Every miner will tell you that accidents in mines are frequent.
Today, in Australia, there are 100,000 liters of contaminated water that flow daily into the underground waters in Kakadu park, where the authorities had thought it wise to have an uranium mine!
The new Quebec mining law that is proposed, does not get rid of the gr頠 gr黠agreement. This is heavily criticized by a majority of people working for the environment and individuals that have been opposing mine projects in their personal lives.?
When the James Bay project was build in the 70's, the Crees were not even consulted. Things have evolved and Quebec and Cree nations have reached an agreement with La Paix des Braves. In this agreement, the Crees agreed to mining development. It does NOT mean that every single project or type of mining must be done.?
The Mich Cini Coalition believes that uranium mining is not sustainable development. It means heavy industry and a huge problem of waste management, not just a few years, but for thousands of years to come. It also feeds the nuclear chain, which includes an even worst problem of very radioactive waste from nuclear power plants and nuclear weapons such as the ones used in Irak, made of depleted uranium.
Radiation attacks the living cells and can break the DNA chain, resulting in sicknesses and deformation in babies. Even doctors are limiting as much as possible X-Rays exposure to patients. THERE IS NO proven SAFE LOW-LEVEL RADIATION DOSE.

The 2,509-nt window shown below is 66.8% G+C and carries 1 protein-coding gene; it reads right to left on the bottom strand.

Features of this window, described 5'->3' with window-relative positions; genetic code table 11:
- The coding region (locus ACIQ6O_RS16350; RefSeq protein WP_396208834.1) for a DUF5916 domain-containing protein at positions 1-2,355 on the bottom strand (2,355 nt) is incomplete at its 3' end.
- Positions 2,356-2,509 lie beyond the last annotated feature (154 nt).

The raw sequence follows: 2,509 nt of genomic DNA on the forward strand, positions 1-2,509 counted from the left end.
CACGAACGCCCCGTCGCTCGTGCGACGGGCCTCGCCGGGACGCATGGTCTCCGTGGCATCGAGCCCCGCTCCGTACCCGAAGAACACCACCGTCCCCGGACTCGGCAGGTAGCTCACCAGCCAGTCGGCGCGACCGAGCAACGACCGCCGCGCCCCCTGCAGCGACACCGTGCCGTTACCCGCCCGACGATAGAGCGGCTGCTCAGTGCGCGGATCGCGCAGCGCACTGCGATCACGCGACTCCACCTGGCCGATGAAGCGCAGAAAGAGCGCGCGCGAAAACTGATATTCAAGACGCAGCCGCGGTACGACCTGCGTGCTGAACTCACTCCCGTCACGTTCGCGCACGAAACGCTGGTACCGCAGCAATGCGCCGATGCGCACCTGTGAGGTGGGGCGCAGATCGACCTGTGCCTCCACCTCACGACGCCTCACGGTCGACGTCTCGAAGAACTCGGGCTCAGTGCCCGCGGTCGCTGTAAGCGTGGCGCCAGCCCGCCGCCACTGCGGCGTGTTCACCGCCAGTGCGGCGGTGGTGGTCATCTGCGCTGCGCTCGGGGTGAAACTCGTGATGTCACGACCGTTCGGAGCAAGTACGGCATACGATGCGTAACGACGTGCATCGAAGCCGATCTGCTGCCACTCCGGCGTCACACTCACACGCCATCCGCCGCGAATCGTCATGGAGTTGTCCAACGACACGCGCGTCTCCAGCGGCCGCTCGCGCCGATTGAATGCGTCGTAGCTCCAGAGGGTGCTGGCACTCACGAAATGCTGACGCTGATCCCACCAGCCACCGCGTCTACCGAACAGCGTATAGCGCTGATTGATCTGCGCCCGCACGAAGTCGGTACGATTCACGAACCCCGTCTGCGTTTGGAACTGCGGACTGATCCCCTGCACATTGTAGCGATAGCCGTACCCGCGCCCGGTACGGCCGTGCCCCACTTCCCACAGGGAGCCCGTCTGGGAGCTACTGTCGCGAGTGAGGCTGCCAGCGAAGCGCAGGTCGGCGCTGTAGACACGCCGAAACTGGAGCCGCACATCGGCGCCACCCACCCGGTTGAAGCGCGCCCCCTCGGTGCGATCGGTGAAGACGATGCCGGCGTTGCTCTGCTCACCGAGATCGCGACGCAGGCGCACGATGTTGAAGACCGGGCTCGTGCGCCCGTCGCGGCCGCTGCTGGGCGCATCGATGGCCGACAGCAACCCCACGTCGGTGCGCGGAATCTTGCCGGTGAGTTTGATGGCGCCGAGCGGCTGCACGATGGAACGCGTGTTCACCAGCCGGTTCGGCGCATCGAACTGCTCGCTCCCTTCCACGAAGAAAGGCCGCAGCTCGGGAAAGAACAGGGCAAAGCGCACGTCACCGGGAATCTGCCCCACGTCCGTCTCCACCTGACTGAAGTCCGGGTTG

Please circulate this information, sign our petition asking for a ban on uranium mining and exploration on Eeyou Itschee and go on Internet, to get information not just from the federal government or Strateco, but also from sources opposing uranium mining and exploration.
The Navajos are still exposed to contamination of their water and lands. Read about the Pinon Ridge mill. See the documentary Uranium on the national Film Board website (Elliott Lake, Serpent River).
Read Jim Harding's book on uranium mining in Canada. Read Carl Z Morgan papers. Read the Pembina Institute website or the Canadian Citizens for nuclear Responsibility website. Just don't accept the information presented to you by Strateco or the government as being true.
In October 2009, the Mich Cini Coalition presented a demand to have speakers discuss the dangers of uranium mining to the Mistissini Band. Our demand got "lost" at the band office.
Let's decide together what we want for us and our children! We can act wisely and safely, and in accordance to traditional Cree values while promoting truly sustainable jobs and a safe environment for the future.
spokeperson for the Mich Cini Coalition